*673 IV. Conclusion

For some victims words will not be enough. Actions must accompany and give effect to the words if the apology is to have any meaning at all. [FN30] Sometimes, the follow-on activity will be subject to negotiation. In many cases, an apology will be necessary to make that negotiation possible. The better we understand the potential purposes and formulations of effective apologies, therefore, the richer our understanding of negotiation will be.


[FNa1]. Professor of Law and Director, Center on Dispute Resolution, Quinnipiac University School of Law. J.D. University of Illinois; A.B. Bryn Mawr College. I thank Michael Moffitt, Carole Frampton, David Sally, and Ian Ayres for helpful conversations and comments. I also learned a great deal about apology and forgiveness from Jonathan Cohen, Dana Curtis, Fred Luskin, and Lee Taft when they presented a roundtable discussion on the topic as part of the Quinnipiac-Yale Dispute Resolution Workshop, and I thank them for their generosity of mind and spirit.
[FN1]. See, e.g., William K. Bartels, The Stormy Seas of Apologies: California Evidence Code Section 1160 Provides a Safe Harbor for Apologies Made After Accidents, 28 W. St. U. L. Rev. 141 (2000-01); Max Bolstad, Learning From Japan: The Case for Increased Use of Apology in Mediation, 48 Clev. St. L. Rev. 545 (2000); William Bradford, "With a Very Great Blame on Our Hearts": Reparations, Reconciliation, and an American Indian Plea for Peace with Justice, 27 Am. Indian L. Rev. 1 (2002-03); Charles R. Calleros, Conflict, Apology, and Reconciliation at Arizona State University: A Second Case Study in Hateful Speech, 27 Cumb. L. Rev. 91 (1996-97); Jonathan R. Cohen, Advising Clients to Apologize, 72 S. Cal. L. Rev. 1009 (1999); Jonathan R. Cohen, Legislating Apology: The Pros and Cons, 70 U. Cin. L. Rev. 819 (2002); Taryn Fuchs-Burnett, Mass Public Corporate Apology, Disp. Resol. J., July 2002, at 27; Elizabeth Latif, Apologetic Justice: Evaluating Apologies Tailored Toward Legal Solutions, 81 B.U. L. Rev. 289 (2001); Erin Ann O'Hara & Douglas Yarn, On Apology and Consilience, 77 Wash. L. Rev. 1121 (2002); Aviva Orenstein, Apology Excepted: Incorporating a Feminist Analysis into Evidence Policy Where You Would Least Expect It, 28 Sw. U. L. Rev. 221 (1999); Donna L. Pavlick, Apology and Mediation: The Horse and Carriage of the Twenty-First Century, 18 Ohio St. J. on Disp. Resol. 829 (2003); Lee Taft, Apology Subverted: The Commodification of Apology, 109 Yale L. J. 1135 (2000).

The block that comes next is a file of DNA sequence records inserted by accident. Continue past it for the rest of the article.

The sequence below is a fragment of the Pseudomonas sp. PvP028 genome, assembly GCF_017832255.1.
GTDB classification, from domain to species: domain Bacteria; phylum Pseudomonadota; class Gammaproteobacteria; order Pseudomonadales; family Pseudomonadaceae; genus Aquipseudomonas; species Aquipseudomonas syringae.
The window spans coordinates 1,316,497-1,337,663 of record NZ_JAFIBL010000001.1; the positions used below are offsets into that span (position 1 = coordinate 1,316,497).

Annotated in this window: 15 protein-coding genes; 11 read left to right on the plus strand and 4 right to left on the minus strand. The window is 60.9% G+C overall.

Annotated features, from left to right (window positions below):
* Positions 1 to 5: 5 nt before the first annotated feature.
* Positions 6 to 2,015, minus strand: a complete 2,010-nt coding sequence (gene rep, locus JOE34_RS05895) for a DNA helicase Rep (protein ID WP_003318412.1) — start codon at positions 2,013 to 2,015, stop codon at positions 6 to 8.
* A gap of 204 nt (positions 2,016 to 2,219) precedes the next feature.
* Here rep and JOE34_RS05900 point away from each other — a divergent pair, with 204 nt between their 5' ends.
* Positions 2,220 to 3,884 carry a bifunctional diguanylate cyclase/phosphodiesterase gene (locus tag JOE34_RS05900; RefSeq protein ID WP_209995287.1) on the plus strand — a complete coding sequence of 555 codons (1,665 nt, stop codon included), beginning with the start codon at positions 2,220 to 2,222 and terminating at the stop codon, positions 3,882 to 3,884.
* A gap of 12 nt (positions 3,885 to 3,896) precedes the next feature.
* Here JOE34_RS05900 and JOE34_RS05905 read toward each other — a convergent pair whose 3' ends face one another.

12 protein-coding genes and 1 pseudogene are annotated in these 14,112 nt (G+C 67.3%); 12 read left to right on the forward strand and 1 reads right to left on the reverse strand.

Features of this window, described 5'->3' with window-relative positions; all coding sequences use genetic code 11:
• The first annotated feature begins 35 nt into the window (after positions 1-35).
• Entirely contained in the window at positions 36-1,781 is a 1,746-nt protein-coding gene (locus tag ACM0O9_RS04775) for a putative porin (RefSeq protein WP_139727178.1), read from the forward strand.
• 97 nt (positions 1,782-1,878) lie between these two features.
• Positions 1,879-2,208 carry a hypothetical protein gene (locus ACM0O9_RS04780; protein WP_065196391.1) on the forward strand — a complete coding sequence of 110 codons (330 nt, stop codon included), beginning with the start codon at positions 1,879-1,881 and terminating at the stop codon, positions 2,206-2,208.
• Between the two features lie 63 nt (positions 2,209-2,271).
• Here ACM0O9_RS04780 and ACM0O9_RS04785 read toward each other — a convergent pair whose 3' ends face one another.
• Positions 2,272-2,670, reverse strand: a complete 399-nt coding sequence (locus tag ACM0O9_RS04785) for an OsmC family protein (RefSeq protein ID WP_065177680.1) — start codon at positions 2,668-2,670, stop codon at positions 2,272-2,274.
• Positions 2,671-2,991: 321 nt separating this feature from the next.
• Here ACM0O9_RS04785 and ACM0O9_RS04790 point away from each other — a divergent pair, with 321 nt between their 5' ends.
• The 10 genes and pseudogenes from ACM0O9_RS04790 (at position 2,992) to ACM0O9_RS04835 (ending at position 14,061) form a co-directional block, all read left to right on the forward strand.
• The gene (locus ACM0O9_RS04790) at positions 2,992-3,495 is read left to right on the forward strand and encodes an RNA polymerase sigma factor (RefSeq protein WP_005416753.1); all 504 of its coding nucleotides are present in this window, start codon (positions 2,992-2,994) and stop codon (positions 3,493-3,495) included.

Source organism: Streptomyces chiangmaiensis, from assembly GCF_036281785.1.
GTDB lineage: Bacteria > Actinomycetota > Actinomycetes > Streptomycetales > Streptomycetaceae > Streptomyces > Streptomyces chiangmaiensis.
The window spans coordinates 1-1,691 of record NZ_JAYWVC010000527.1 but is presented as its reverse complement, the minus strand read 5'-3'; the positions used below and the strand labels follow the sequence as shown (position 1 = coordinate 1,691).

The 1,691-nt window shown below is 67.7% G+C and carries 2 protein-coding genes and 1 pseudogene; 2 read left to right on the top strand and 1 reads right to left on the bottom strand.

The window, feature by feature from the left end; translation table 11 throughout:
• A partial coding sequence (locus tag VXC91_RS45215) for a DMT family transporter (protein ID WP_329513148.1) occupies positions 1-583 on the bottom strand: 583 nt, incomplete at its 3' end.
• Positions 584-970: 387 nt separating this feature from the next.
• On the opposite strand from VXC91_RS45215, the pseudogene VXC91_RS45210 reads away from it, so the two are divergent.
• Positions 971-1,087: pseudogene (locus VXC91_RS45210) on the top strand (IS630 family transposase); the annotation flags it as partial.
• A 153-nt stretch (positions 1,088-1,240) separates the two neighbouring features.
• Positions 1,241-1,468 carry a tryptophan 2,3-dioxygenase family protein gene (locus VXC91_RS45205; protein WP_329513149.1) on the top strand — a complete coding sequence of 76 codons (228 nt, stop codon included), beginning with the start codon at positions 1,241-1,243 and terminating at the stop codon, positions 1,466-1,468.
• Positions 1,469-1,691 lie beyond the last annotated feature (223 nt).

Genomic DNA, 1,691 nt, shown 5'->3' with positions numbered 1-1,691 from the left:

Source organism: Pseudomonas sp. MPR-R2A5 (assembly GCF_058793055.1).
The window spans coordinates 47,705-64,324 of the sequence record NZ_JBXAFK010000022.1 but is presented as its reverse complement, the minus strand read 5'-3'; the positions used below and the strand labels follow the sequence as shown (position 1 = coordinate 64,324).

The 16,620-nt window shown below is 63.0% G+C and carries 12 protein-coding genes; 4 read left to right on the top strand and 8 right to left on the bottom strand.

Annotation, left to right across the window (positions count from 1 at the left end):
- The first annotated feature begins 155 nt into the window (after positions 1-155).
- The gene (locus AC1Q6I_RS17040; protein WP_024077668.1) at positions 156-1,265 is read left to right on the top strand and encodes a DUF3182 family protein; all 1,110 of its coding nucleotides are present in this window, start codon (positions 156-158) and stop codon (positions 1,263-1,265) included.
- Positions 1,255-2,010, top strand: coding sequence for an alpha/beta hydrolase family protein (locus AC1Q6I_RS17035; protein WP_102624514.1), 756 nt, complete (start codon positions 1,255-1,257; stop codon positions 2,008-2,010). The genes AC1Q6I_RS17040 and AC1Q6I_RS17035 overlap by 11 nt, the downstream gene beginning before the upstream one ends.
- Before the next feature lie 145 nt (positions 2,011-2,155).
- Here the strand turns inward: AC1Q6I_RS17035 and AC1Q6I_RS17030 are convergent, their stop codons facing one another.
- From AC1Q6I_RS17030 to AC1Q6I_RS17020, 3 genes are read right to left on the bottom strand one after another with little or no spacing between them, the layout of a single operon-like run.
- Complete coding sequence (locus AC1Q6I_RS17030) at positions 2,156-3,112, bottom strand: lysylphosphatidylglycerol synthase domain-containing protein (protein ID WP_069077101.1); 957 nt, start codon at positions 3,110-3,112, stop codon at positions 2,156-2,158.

[FN2]. Webster's Third New International Dictionary (1961).
[FN3]. Oxford English Dictionary (2d ed. 1989).
[FN4]. Erving Goffman, Relations in Public 113 (1971).
[FN5]. Deborah L. Levi, The Role of Apology in Mediation, 72 N.Y.U. L. Rev. 1165, 1172-75 (1997); see also Pavlick, supra note 1, at 832 n.8.